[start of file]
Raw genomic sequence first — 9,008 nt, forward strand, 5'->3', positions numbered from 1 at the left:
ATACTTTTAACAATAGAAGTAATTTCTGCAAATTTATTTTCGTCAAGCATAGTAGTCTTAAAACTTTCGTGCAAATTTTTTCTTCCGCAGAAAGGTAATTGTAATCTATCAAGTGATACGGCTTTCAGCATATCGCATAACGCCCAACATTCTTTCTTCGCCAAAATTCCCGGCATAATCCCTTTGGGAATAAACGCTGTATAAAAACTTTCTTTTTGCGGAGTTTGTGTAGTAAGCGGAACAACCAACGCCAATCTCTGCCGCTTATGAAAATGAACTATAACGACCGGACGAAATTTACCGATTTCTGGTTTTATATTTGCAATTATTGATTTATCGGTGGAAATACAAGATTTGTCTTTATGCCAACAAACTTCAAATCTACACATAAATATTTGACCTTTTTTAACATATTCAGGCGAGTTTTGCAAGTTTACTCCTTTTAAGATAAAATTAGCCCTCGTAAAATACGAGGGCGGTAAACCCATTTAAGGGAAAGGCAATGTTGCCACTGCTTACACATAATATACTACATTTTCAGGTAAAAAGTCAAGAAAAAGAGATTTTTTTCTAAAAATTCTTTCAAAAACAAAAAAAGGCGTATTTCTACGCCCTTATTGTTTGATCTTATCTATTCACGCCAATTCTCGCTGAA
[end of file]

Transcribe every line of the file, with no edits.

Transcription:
Raw genomic sequence first — 9,008 nt, forward strand, 5'->3', positions numbered from 1 at the left:
ATACTTTTAACAATAGAAGTAATTTCTGCAAATTTATTTTCGTCAAGCATAGTAGTCTTAAAACTTTCGTGCAAATTTTTTCTTCCGCAGAAAGGTAATTGTAATCTATCAAGTGATACGGCTTTCAGCATATCGCATAACGCCCAACATTCTTTCTTCGCCAAAATTCCCGGCATAATCCCTTTGGGAATAAACGCTGTATAAAAACTTTCTTTTTGCGGAGTTTGTGTAGTAAGCGGAACAACCAACGCCAATCTCTGCCGCTTATGAAAATGAACTATAACGACCGGACGAAATTTACCGATTTCTGGTTTTATATTTGCAATTATTGATTTATCGGTGGAAATACAAGATTTGTCTTTATGCCAACAAACTTCAAATCTACACATAAATATTTGACCTTTTTTAACATATTCAGGCGAGTTTTGCAAGTTTACTCCTTTTAAGATAAAATTAGCCCTCGTAAAATACGAGGGCGGTAAACCCATTTAAGGGAAAGGCAATGTTGCCACTGCTTACACATAATATACTACATTTTCAGGTAAAAAGTCAAGAAAAAGAGATTTTTTTCTAAAAATTCTTTCAAAAACAAAAAAAGGCGTATTTCTACGCCCTTATTGTTTGATCTTATCTATTCACGCCAATTCTCGCTGAA